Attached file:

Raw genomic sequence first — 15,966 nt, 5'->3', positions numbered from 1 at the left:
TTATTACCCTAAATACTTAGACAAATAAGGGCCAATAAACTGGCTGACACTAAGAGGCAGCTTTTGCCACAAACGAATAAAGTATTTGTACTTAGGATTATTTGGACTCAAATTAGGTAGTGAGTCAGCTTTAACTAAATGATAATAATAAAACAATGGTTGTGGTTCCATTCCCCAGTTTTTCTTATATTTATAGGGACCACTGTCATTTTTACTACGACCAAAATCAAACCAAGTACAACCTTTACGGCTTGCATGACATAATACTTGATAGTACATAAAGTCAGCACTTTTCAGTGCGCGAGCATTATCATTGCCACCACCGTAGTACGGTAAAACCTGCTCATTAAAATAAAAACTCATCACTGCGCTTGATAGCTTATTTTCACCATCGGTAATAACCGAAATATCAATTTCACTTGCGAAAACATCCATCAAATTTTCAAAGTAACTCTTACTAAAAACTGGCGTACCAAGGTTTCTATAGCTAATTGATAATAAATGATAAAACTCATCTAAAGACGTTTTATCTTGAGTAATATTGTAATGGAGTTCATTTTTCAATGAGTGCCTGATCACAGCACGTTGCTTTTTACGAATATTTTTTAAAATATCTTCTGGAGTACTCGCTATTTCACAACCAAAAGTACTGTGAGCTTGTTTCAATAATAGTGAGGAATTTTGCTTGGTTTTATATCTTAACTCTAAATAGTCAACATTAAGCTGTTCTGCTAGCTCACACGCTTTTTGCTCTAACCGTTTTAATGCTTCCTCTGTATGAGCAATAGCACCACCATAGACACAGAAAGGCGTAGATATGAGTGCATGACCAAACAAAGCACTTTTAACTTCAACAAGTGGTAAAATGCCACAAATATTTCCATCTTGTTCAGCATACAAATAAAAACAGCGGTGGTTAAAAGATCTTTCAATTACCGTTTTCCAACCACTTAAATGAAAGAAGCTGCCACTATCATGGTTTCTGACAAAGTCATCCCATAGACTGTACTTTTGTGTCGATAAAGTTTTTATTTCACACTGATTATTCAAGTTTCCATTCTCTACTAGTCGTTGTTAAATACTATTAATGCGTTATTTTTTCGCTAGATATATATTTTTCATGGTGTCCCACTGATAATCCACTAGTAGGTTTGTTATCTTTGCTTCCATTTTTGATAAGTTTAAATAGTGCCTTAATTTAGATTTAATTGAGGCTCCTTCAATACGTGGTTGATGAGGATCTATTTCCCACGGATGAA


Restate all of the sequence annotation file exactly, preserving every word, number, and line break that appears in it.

Raw genomic sequence first — 15,966 nt, 5'->3', positions numbered from 1 at the left:
TTATTACCCTAAATACTTAGACAAATAAGGGCCAATAAACTGGCTGACACTAAGAGGCAGCTTTTGCCACAAACGAATAAAGTATTTGTACTTAGGATTATTTGGACTCAAATTAGGTAGTGAGTCAGCTTTAACTAAATGATAATAATAAAACAATGGTTGTGGTTCCATTCCCCAGTTTTTCTTATATTTATAGGGACCACTGTCATTTTTACTACGACCAAAATCAAACCAAGTACAACCTTTACGGCTTGCATGACATAATACTTGATAGTACATAAAGTCAGCACTTTTCAGTGCGCGAGCATTATCATTGCCACCACCGTAGTACGGTAAAACCTGCTCATTAAAATAAAAACTCATCACTGCGCTTGATAGCTTATTTTCACCATCGGTAATAACCGAAATATCAATTTCACTTGCGAAAACATCCATCAAATTTTCAAAGTAACTCTTACTAAAAACTGGCGTACCAAGGTTTCTATAGCTAATTGATAATAAATGATAAAACTCATCTAAAGACGTTTTATCTTGAGTAATATTGTAATGGAGTTCATTTTTCAATGAGTGCCTGATCACAGCACGTTGCTTTTTACGAATATTTTTTAAAATATCTTCTGGAGTACTCGCTATTTCACAACCAAAAGTACTGTGAGCTTGTTTCAATAATAGTGAGGAATTTTGCTTGGTTTTATATCTTAACTCTAAATAGTCAACATTAAGCTGTTCTGCTAGCTCACACGCTTTTTGCTCTAACCGTTTTAATGCTTCCTCTGTATGAGCAATAGCACCACCATAGACACAGAAAGGCGTAGATATGAGTGCATGACCAAACAAAGCACTTTTAACTTCAACAAGTGGTAAAATGCCACAAATATTTCCATCTTGTTCAGCATACAAATAAAAACAGCGGTGGTTAAAAGATCTTTCAATTACCGTTTTCCAACCACTTAAATGAAAGAAGCTGCCACTATCATGGTTTCTGACAAAGTCATCCCATAGACTGTACTTTTGTGTCGATAAAGTTTTTATTTCACACTGATTATTCAAGTTTCCATTCTCTACTAGTCGTTGTTAAATACTATTAATGCGTTATTTTTTCGCTAGATATATATTTTTCATGGTGTCCCACTGATAATCCACTAGTAGGTTTGTTATCTTTGCTTCCATTTTTGATAAGTTTAAATAGTGCCTTAATTTAGATTTAATTGAGGCTCCTTCAATACGTGGTTGATGAGGATCTATTTCCCACGGATGAA